Looking for ways to attract customers under the age of 30, the Treasure Club in Greensboro, N.C. landed on a brilliant combination: naked girls and video games. The legendary strip club remodeled one of their champagne rooms, adding four gaming consoles and comfy chairs where men can play Call of Duty while being cheered on by one of the club’s scantily clad entertainers. The business model has been a huge success, giving young men the opportunity to interact with flirtatious women, hired by the hour, while engaged in the activity they love, gaming.
It is hard to imagine any other image–a young man, beautiful woman draped across his lap, distracted by killing zombies–as being more emblematic of the way society sees young men today.
Young men, it seems, have other things to do than have sex. And people are losing their shit.
According to data collected by the General Social Survey, the number of men aged 18 to 30 who did not have sex in the previous 12 months had almost tripled between 2008 and 2018–from 10 percent to 28 percent.
Before joining the chorus of wailing over this stat, it is worth pointing out that the 18 percentage-point spike amounts to 31 guys answering “not at all” to the survey question ‘How many times did you have sex during the last year?’ The technical term for the quality of this empirical result is “not great,” and many people who are knowledgeable about data are suggesting that the jury is still out on this one.
But the commentary on this data is itself remarkable.
We have gone in one easy step from the kids are having too much sex! to the kids are not having enough sex! From the kids are arranging hook-ups online! to the kids spend too much time online to hook up!
And who doesn’t remember the good old days (i.e. 2018) when it was access to easy sex that was stopping men from getting jobs and moving out of their parent’s basements? When women were told that we should form a sex-free cartel to force men to get their act together and give us a ring already?
Maybe women took this advice and are now withholding sex. Except that according to this same data, women are still having sex (see note above on not great data).
There has been no point in history in which society showed this much consternation over women not having enough sex. So why this much concern about the men?
It comes down to what we think it means to be a man, or more specifically what it means to be winning and losing this perpetual contest of who’s “the man.”
Compliments of #MeToo, there has been a great deal of attention lately on the topic of unhealthy workplace cultures and, relatedly, the concept of masculinity contests at work. Masculinity contests are competitions between men over whose behavior best exemplifies that of a “real man”: who is the strongest; who is the most confident; who dominates others; who shows no emotion; and who relies on no one for help.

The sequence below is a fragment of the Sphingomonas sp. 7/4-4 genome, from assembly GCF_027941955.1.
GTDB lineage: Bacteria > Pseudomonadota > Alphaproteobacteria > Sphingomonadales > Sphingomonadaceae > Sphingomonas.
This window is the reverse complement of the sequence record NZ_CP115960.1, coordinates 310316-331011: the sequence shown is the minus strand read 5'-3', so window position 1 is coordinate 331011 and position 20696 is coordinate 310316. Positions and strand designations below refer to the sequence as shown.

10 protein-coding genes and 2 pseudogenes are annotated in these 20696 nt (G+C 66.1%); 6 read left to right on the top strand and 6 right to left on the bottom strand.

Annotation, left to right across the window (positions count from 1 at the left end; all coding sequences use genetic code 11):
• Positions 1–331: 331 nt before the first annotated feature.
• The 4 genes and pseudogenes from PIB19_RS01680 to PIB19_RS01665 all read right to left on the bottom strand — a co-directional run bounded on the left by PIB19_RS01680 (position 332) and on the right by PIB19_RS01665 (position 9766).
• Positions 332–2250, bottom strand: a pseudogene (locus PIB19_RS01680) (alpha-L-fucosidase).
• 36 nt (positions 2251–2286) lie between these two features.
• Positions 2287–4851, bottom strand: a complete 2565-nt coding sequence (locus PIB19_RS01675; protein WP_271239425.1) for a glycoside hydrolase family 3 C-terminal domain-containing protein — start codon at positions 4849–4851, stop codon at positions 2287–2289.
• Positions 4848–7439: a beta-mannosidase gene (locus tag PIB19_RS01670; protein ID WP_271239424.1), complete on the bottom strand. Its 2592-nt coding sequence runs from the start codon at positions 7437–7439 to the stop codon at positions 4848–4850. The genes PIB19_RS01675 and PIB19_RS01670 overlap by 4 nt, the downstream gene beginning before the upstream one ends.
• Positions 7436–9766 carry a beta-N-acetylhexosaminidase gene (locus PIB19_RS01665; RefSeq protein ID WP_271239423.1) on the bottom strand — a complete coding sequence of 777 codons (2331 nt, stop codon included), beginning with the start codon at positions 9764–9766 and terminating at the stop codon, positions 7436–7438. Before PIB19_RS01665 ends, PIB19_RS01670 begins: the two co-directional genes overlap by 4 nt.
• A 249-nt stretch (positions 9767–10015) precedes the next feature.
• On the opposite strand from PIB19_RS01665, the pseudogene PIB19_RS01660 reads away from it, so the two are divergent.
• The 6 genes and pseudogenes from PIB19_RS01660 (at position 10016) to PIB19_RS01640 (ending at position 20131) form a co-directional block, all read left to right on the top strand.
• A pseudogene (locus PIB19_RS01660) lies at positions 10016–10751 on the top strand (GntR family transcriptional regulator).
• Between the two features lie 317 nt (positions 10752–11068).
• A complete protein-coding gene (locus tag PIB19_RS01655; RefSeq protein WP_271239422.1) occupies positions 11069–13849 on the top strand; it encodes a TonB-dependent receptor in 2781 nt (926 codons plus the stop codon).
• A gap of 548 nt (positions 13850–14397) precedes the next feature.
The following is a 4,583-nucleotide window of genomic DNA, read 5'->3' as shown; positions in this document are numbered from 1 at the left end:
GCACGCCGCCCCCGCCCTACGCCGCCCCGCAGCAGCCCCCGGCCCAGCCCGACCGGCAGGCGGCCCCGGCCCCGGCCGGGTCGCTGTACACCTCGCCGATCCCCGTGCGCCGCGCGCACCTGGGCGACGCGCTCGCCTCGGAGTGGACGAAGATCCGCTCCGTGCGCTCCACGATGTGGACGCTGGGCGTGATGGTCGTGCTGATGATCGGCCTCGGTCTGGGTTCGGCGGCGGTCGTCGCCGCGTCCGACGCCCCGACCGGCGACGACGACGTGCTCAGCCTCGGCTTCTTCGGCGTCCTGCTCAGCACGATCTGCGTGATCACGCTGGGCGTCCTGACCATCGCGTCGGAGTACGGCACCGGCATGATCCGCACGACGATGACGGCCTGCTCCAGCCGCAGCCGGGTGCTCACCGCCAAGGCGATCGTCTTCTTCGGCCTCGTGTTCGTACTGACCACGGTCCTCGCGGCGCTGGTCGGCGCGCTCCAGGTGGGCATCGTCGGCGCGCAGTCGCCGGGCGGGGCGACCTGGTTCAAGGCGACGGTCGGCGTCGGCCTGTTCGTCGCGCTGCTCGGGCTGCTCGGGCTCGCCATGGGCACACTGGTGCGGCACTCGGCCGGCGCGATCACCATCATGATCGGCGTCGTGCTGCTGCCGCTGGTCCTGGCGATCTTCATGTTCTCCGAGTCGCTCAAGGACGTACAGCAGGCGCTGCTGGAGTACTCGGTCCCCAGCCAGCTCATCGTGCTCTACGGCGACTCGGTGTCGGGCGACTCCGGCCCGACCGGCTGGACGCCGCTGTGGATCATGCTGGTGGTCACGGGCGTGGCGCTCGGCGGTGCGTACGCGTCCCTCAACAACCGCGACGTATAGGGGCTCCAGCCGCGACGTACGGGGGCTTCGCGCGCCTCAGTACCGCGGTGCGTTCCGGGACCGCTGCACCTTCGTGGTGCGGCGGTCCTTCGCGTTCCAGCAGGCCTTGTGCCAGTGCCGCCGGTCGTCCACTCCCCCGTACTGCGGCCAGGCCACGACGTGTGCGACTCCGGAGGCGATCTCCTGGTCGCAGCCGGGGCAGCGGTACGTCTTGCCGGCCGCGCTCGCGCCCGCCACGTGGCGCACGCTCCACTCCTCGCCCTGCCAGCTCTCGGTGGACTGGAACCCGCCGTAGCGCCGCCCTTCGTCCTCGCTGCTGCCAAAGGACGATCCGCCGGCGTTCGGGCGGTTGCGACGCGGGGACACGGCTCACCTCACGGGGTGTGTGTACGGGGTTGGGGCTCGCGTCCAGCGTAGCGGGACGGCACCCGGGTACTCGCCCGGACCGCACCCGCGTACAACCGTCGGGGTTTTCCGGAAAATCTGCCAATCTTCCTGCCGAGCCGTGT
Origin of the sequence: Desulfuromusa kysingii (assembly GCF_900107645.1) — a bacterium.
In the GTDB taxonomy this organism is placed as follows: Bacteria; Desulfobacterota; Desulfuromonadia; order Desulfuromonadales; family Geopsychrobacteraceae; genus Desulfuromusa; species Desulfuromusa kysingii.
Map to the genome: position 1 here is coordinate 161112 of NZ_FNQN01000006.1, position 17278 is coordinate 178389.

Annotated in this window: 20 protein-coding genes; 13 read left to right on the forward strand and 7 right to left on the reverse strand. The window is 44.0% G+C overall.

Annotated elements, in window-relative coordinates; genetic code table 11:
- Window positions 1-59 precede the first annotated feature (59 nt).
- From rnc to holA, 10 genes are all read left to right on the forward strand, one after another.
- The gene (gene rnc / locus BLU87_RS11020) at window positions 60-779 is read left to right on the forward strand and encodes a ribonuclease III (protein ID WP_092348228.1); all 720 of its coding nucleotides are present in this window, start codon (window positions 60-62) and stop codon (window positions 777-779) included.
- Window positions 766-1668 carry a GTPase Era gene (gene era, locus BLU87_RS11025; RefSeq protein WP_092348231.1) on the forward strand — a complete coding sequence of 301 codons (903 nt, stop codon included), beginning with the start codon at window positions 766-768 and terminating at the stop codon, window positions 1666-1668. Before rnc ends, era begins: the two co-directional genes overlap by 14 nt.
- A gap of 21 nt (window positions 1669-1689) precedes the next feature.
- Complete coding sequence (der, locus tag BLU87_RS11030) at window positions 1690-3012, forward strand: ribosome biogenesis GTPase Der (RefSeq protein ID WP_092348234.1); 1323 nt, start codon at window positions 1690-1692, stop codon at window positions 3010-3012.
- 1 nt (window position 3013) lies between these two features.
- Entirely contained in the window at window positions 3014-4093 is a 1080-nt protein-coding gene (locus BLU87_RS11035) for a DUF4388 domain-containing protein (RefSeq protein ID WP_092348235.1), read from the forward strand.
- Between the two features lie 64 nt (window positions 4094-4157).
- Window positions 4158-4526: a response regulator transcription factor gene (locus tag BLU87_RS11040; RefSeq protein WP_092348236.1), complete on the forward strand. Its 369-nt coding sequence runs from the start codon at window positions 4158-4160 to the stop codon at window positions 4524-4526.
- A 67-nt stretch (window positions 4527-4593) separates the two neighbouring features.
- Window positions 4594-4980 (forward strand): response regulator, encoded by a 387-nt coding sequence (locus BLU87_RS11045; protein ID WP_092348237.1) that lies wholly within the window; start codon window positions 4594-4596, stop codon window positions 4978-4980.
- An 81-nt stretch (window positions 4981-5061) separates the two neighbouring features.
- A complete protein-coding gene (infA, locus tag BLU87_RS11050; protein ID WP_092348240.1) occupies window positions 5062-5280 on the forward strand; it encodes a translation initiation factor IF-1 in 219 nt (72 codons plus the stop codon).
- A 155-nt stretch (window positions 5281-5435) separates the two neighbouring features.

Masculinity contests are not helpful in the workplace because men compete over characteristics that do nothing to improve worker productivity. In fact, they are counterproductive because they reduce co-operation and increase the risk of injury and work-related stress.
Construction sites are not the only place were masculinity contests play out, we see them in men’s sexual and romantic relationships as well: who dates the youngest women; who dates the hottest women; who dates the most women; and who has the most sex.
Like in workplaces, masculinity contests are not helpful for dating. They encourage men to make intimate partner decisions based on which women will make them appear to be the manliest of all the men, instead of which women will make them the happiest.
Even more destructive, given the zero-sum nature of this game, the men who do not score these women are being made to feel like losers.
There is good evidence that the next generation of men are not competing in these masculinity contests the same way as previous generations. Take for example increases in the share of young people who now admit to having same-sex attraction and relationships. Between 2012 and 2017, the share of millennials who responded to a Gallup poll identifying as LGBT increased from 5.8 percent to 8.2 percent. Or the increases in the number of men under 30 who are OK with their partners having sex with other men.
Much of the commentary around this new evidence that men are having less sex rings of a dread fear that men are not playing this game right—that they not even trying to win at being men, where winning at being a man means convincing women to be naked.
I would be the last person to argue that we shouldn’t care about social trends around sexuality, relationships, and marriage, like the widening gap between men and women on the importance of marriage–where only 42 percent of single women age 18 to 45 agree with the statement “It is better for a person to get married than to go through life being single” compared to 61 percent of men who agree with the same statement.
We care about this marriage gap because it impacts on people’s happiness, and we care because unhappy men can sometimes be dangerous.
Caring because of some ingrained notions of masculinity norms, however, is caring for all the wrong reasons. Maybe this sharp increase in the number of men who say they did not have sex in the past year only reflects an increased willingness among men to admit to not having sex—either because men are not shamed by this fact or because of a greater awareness that they are not alone in their celibacy. Either way, these are not social problems that demand our attention.
If we are worrying that it is sex that motivates men to be better, and that a decline in sex is taking away men’s motivation to succeed, then maybe what we really need to be talking about is how we define success as a society. Because imposing these outdated ideas about masculinity on the new generation is helping no one.